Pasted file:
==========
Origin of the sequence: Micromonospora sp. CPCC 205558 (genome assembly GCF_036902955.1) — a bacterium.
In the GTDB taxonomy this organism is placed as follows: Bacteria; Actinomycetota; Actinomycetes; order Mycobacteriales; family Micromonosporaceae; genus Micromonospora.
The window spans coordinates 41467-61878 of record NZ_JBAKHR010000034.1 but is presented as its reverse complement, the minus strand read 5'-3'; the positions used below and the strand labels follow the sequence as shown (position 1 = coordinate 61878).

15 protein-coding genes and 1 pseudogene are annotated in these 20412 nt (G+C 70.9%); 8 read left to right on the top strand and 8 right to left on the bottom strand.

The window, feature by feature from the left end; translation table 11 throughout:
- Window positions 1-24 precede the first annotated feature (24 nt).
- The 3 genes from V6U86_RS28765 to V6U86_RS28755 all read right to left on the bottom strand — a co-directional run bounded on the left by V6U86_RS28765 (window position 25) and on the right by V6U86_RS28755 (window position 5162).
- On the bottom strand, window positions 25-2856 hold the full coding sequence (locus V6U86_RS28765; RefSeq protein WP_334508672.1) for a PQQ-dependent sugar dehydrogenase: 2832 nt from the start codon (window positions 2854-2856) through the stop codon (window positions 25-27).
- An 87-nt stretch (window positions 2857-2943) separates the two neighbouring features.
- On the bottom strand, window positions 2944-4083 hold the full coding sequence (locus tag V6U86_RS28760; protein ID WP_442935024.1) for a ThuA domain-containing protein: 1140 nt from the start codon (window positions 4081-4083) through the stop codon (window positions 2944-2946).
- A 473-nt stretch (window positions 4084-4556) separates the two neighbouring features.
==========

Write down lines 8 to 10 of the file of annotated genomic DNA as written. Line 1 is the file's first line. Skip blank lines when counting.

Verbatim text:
- On the bottom strand, window positions 25-2856 hold the full coding sequence (locus V6U86_RS28765; RefSeq protein WP_334508672.1) for a PQQ-dependent sugar dehydrogenase: 2832 nt from the start codon (window positions 2854-2856) through the stop codon (window positions 25-27).
- An 87-nt stretch (window positions 2857-2943) separates the two neighbouring features.
- On the bottom strand, window positions 2944-4083 hold the full coding sequence (locus tag V6U86_RS28760; protein ID WP_442935024.1) for a ThuA domain-containing protein: 1140 nt from the start codon (window positions 4081-4083) through the stop codon (window positions 2944-2946).